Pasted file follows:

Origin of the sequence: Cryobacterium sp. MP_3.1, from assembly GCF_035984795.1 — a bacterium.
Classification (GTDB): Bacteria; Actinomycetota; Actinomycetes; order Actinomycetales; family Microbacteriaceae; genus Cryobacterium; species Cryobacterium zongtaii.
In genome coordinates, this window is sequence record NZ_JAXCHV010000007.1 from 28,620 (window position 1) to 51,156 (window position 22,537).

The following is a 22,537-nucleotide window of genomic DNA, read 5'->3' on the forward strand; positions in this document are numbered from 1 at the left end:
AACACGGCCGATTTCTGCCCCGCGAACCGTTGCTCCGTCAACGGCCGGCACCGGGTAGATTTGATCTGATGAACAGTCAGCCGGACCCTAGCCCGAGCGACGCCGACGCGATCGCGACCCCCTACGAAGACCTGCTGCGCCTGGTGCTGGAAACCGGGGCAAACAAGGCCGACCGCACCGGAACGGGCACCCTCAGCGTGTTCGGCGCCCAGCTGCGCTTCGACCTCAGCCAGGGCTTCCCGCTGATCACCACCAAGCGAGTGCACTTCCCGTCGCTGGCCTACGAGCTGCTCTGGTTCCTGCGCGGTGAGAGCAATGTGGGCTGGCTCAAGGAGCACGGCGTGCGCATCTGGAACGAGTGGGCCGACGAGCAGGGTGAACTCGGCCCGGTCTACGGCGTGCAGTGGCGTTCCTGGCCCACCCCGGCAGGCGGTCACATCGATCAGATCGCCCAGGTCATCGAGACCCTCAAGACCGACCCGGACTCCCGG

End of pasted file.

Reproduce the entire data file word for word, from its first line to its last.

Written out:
Origin of the sequence: Cryobacterium sp. MP_3.1, from assembly GCF_035984795.1 — a bacterium.
Classification (GTDB): Bacteria; Actinomycetota; Actinomycetes; order Actinomycetales; family Microbacteriaceae; genus Cryobacterium; species Cryobacterium zongtaii.
In genome coordinates, this window is sequence record NZ_JAXCHV010000007.1 from 28,620 (window position 1) to 51,156 (window position 22,537).

The following is a 22,537-nucleotide window of genomic DNA, read 5'->3' on the forward strand; positions in this document are numbered from 1 at the left end:
AACACGGCCGATTTCTGCCCCGCGAACCGTTGCTCCGTCAACGGCCGGCACCGGGTAGATTTGATCTGATGAACAGTCAGCCGGACCCTAGCCCGAGCGACGCCGACGCGATCGCGACCCCCTACGAAGACCTGCTGCGCCTGGTGCTGGAAACCGGGGCAAACAAGGCCGACCGCACCGGAACGGGCACCCTCAGCGTGTTCGGCGCCCAGCTGCGCTTCGACCTCAGCCAGGGCTTCCCGCTGATCACCACCAAGCGAGTGCACTTCCCGTCGCTGGCCTACGAGCTGCTCTGGTTCCTGCGCGGTGAGAGCAATGTGGGCTGGCTCAAGGAGCACGGCGTGCGCATCTGGAACGAGTGGGCCGACGAGCAGGGTGAACTCGGCCCGGTCTACGGCGTGCAGTGGCGTTCCTGGCCCACCCCGGCAGGCGGTCACATCGATCAGATCGCCCAGGTCATCGAGACCCTCAAGACCGACCCGGACTCCCGG